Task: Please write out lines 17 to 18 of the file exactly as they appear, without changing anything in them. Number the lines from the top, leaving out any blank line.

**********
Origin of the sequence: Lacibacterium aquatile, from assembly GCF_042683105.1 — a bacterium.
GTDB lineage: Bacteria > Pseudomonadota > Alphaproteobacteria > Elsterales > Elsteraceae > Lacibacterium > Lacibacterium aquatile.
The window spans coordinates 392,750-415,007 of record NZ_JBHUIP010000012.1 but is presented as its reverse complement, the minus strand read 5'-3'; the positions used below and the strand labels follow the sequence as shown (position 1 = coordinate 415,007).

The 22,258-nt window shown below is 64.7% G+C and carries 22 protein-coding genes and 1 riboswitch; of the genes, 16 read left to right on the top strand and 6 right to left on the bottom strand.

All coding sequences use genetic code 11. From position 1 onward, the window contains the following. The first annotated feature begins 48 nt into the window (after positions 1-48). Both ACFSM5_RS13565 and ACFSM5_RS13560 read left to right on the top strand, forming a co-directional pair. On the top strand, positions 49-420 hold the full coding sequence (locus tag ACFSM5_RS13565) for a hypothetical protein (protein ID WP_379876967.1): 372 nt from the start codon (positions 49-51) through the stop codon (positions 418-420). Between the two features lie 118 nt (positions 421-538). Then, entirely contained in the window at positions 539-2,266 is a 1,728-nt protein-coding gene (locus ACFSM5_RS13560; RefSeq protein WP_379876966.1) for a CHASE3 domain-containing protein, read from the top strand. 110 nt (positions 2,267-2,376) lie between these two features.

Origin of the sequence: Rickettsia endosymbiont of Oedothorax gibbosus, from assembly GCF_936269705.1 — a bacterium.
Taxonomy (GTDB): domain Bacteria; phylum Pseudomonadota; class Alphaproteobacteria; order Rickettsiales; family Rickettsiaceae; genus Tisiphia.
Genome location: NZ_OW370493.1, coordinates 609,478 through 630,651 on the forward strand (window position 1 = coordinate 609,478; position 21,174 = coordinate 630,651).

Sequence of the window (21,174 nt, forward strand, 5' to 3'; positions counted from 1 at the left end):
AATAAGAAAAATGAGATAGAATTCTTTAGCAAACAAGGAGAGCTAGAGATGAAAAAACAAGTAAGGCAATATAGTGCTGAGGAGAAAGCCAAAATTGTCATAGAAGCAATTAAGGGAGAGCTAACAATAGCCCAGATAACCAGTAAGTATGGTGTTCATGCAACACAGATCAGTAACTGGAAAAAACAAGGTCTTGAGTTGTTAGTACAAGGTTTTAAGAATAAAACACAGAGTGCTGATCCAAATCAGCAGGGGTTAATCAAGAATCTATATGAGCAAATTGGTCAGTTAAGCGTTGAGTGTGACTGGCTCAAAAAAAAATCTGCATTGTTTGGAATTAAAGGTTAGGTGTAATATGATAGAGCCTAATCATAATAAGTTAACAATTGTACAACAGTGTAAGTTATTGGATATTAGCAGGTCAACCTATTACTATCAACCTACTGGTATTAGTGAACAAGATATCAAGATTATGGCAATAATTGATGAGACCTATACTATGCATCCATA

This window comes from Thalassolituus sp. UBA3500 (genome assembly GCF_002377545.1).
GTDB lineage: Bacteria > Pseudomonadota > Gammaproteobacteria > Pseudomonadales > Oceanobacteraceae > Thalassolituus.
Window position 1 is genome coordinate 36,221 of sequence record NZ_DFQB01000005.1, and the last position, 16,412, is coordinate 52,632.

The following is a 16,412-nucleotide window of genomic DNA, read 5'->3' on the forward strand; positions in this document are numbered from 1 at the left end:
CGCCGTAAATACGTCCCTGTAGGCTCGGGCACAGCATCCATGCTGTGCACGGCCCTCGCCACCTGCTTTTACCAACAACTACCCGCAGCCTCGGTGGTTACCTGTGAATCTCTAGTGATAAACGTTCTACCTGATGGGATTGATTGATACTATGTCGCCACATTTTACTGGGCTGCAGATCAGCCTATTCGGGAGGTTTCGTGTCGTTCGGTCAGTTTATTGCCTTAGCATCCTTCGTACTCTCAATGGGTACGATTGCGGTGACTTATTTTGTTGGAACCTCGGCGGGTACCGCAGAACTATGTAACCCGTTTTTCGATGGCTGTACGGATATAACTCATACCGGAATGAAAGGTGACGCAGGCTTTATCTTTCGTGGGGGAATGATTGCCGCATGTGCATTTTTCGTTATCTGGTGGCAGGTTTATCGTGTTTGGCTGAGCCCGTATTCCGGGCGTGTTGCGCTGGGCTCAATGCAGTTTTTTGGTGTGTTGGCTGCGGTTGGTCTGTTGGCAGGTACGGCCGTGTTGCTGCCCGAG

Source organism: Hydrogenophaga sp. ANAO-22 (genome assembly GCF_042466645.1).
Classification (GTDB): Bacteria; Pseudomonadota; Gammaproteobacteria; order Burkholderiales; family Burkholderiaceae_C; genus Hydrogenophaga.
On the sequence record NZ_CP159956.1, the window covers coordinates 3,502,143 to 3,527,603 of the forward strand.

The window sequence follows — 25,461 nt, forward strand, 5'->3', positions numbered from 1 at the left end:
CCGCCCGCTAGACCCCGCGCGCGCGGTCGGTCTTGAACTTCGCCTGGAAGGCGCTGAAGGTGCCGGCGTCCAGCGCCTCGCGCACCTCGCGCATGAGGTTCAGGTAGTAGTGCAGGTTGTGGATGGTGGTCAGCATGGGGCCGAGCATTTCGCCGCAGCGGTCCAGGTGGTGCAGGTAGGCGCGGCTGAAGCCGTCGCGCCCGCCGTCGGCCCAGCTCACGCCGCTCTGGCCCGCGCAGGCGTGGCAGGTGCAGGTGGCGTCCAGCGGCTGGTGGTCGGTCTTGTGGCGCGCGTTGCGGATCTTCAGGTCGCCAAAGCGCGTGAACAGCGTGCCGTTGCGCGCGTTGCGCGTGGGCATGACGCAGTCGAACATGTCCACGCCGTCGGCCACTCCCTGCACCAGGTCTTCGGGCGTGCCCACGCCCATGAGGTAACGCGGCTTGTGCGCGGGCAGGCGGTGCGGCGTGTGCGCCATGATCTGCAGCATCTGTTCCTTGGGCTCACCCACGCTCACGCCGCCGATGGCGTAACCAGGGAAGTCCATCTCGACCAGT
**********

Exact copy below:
Classification (GTDB): Bacteria; Pseudomonadota; Gammaproteobacteria; order Burkholderiales; family Burkholderiaceae_C; genus Hydrogenophaga.
On the sequence record NZ_CP159956.1, the window covers coordinates 3,502,143 to 3,527,603 of the forward strand.